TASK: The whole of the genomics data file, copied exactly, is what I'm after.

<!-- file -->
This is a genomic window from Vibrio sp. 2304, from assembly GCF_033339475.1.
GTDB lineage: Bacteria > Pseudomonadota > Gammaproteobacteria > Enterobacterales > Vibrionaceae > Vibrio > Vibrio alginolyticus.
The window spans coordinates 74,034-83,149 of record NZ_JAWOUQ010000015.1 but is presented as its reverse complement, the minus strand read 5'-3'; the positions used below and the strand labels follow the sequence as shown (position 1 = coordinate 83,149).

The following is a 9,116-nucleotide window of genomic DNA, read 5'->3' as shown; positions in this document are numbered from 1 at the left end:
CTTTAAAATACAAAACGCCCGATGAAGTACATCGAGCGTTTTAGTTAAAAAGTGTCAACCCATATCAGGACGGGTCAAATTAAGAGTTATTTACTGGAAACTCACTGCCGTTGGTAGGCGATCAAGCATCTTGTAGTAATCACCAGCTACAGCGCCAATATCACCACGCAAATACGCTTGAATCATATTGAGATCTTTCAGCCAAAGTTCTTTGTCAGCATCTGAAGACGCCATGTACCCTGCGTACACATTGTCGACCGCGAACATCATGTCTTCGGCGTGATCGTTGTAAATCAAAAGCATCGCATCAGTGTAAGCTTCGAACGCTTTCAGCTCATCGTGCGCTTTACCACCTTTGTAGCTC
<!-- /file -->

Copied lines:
This is a genomic window from Vibrio sp. 2304, from assembly GCF_033339475.1.
GTDB lineage: Bacteria > Pseudomonadota > Gammaproteobacteria > Enterobacterales > Vibrionaceae > Vibrio > Vibrio alginolyticus.
The window spans coordinates 74,034-83,149 of record NZ_JAWOUQ010000015.1 but is presented as its reverse complement, the minus strand read 5'-3'; the positions used below and the strand labels follow the sequence as shown (position 1 = coordinate 83,149).

The following is a 9,116-nucleotide window of genomic DNA, read 5'->3' as shown; positions in this document are numbered from 1 at the left end:
CTTTAAAATACAAAACGCCCGATGAAGTACATCGAGCGTTTTAGTTAAAAAGTGTCAACCCATATCAGGACGGGTCAAATTAAGAGTTATTTACTGGAAACTCACTGCCGTTGGTAGGCGATCAAGCATCTTGTAGTAATCACCAGCTACAGCGCCAATATCACCACGCAAATACGCTTGAATCATATTGAGATCTTTCAGCCAAAGTTCTTTGTCAGCATCTGAAGACGCCATGTACCCTGCGTACACATTGTCGACCGCGAACATCATGTCTTCGGCGTGATCGTTGTAAATCAAAAGCATCGCATCAGTGTAAGCTTCGAACGCTTTCAGCTCATCGTGCGCTTTACCACCTTTGTAGCTC